Ethan Mollick, Associate Professor of Entrepreneurship & Innovation at Wharton wrote about the results of his AI experiment this semester. His focus has been to require his students use AI tools to spur creativity, generate ideas, and generate written and artistic material. All of the classes had a standard AI policy framing the minimum toolset (ChatGPT, Img Generation) and guardrails regarding the limitations. His insights are a must-read for not just higher education, but corporate and non-profit Board members as well.
Core to Professor Mollick’s learnings is that without training, almost everyone uses AI wrong:
By far the best approach, which led to both the best essays and the most impressed students, happened when people took the co-editing approach. The approach required a lot of careful focus on the AI output, which also made it very useful for student learning.
One of the more interesting insights was the importance of investing in prompt generation in a way that gives a persona to the system. For example, the way a student would present to a Professor may contain a different tone and intent than say, the President of a University presenting a proposal to the Board of Trustees. This prompted me to do my own experiment from the perspective of a Board Member.
Putting ChatGPT to the Boardroom test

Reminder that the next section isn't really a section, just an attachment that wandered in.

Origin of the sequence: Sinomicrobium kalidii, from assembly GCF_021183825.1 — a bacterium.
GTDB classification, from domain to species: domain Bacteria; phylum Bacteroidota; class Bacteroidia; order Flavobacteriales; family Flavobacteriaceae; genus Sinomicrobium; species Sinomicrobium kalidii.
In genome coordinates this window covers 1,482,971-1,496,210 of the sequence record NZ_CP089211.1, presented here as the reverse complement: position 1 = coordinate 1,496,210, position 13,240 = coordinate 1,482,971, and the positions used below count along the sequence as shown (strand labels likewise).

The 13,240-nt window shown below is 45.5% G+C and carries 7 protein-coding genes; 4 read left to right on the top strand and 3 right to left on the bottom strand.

As a thought experiment, I took a real-world scenario I’m involved with and tested ChatGPT based on my experiences as a Trustee and second-generation alum of The University of Tulsa (TU), over the past four years, I’ve been deeply involved in its transformation. This included bringing in BCG to augment regional insights, and working closely through shared governance in the ad-hoc Strategy Committee to build a focused strategic plan. Subsequently, I’ve served as Vice Chair of the Academic Committee, on the Presidential and Provost search committees and subsequently, for the past few years on the Executive Committee of the Board. All of these experiences have given me context ahead of my test.
One of the stated goals of TU’s President Carson is to accelerate the University from Carnegie R2 to R1 status. For the uninitiated, Carnegie Classifications are like a report card for how good a university is at doing research. R2 means you’re very good at doing research. R1 means you’re among the very best. So, I asked ChatGPT to generate three strategic plans to achieve this goal, using different prompts.
Board Room Challenge #1: The Generic Prompt
My first prompt was intentionally generic, without context of who the writer or audience are:
The results were provided in under a minute, and provided a convincing framework, though it lacked quantitative measures and focus. For example, the Carnegie Classification system provides basic criteria for Doctoral Institutions such as at generating at least 20 research/scholarship doctorates and $5M in total research expenditures per year. No mention is made by ChatGPT of these general criteria, nor of major sources of research dollars. The second issue where it completely missed was the published fact that the methodology is being updated in 2024, with a revised Basic classification and new Social and Economic Mobility classification. The third issue I had was the long-numbered list clocking in at over 400 words. At eight numbered points, it lacked clarity and focus. I’ll give credit back for recognizing the University is known in shorthand as TU nationally, and for using it correctly.